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It seems that the following examples are of different grammatical status::

a. ?Mary is waiting for him upon his arrival.

b. There is a letter waiting for him upon his arrival.

c. Mary is waiting to give John a book upon his arrival.

Why is a odd but b and c okay?

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  • I think there's a different expection in what will happen after he arrives. I presume Mary will be informed when he has arrived and then seek him him out. The letter will not know and take no action. For that reason reason I would choose 'when' rather that 'upon' for sentence a. – Ross Murray Dec 18 '18 at 16:05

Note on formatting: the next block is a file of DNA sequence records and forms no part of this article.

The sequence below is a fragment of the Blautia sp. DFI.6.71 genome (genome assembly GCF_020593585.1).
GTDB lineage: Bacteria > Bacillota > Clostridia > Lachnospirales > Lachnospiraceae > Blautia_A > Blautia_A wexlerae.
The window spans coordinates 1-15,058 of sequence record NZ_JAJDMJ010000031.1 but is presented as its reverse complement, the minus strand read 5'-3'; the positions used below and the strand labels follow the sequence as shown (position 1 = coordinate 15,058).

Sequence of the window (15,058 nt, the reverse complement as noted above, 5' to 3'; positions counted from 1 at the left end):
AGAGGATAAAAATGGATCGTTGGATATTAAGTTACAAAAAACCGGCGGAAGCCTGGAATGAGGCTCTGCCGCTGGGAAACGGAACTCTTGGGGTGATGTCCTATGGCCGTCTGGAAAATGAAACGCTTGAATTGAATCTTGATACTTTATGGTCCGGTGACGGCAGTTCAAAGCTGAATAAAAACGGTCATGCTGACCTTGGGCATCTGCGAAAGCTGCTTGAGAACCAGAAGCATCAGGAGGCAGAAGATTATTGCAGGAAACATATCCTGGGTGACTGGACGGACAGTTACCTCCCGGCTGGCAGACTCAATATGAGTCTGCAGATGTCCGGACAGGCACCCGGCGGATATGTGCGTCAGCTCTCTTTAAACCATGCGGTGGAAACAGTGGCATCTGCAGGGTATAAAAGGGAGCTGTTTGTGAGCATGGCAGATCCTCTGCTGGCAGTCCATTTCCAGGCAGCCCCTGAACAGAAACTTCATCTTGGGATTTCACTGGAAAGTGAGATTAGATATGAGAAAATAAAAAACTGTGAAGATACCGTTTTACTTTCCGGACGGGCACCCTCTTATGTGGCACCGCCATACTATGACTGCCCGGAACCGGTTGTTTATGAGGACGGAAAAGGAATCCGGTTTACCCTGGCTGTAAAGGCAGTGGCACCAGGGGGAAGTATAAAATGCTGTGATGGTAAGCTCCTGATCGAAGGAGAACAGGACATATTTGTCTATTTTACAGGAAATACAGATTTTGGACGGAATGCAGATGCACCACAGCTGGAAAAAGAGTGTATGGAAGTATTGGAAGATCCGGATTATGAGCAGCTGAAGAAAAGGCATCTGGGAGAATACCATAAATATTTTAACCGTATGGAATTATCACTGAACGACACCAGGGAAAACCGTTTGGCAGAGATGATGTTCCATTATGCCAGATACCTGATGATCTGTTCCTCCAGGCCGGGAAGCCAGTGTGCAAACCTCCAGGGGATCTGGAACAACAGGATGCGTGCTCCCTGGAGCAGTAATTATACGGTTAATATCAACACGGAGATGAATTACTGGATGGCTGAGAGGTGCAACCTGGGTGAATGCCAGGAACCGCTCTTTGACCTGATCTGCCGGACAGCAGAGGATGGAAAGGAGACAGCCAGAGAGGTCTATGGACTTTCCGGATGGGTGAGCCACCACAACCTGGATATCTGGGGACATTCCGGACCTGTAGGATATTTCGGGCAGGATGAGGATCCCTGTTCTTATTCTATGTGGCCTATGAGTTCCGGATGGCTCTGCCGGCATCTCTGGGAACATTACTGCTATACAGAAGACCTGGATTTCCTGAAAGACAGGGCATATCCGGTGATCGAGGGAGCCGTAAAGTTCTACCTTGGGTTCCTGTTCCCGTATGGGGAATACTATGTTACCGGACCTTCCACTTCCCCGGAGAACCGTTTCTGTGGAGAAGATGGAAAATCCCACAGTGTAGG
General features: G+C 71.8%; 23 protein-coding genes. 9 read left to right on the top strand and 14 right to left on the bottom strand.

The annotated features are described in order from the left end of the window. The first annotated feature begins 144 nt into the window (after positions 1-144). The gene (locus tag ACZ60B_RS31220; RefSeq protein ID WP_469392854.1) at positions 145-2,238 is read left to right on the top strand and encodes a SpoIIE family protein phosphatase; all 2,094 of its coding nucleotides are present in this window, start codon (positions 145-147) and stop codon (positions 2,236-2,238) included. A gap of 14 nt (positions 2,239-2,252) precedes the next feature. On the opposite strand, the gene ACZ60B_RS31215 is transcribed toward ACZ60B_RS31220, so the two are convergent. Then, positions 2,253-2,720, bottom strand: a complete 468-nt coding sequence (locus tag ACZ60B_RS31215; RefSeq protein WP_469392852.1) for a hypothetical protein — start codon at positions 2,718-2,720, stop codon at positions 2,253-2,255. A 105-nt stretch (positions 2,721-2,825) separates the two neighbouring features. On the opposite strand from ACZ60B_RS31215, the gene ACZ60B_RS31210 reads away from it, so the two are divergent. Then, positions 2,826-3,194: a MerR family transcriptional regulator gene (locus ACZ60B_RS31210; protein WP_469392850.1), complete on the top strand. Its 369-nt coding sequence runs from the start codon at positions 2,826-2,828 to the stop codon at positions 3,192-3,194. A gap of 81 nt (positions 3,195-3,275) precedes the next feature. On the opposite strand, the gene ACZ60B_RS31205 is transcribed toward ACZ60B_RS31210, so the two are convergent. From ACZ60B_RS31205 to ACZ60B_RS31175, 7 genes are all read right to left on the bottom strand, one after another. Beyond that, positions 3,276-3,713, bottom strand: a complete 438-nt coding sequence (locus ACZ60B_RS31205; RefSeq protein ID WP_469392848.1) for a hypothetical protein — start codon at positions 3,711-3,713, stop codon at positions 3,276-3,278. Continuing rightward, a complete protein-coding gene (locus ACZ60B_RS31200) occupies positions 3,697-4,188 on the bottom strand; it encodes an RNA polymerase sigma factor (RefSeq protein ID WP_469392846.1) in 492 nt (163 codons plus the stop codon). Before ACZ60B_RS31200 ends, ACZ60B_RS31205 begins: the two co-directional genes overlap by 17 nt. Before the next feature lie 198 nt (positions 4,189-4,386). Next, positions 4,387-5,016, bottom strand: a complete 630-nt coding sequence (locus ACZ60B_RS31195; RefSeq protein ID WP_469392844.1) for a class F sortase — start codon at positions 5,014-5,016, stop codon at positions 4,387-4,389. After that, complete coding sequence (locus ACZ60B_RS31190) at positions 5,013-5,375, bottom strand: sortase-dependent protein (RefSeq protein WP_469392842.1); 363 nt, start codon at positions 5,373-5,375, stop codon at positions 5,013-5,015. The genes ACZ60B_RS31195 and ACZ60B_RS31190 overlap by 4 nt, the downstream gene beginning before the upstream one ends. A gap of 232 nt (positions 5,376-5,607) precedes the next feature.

• Could you provide more context for these sentences? It seems to me that they describe the scene at the moment the person arrives. Is that the intended meaning? – Tashus Dec 18 '18 at 17:56
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The phrase upon his arrival indicates that the arrival will trigger some event.

In sentence (b), John will receive the letter. In sentence (c), Mary will give him the book.

In sentence (a), though, there is no specified event. You could write:

Mary's wait will be over upon his arrival.

or:

Mary will greet him upon his arrival.

but the only way to complete sentence (a) would be something like:

Mary is waiting for him to arrive.

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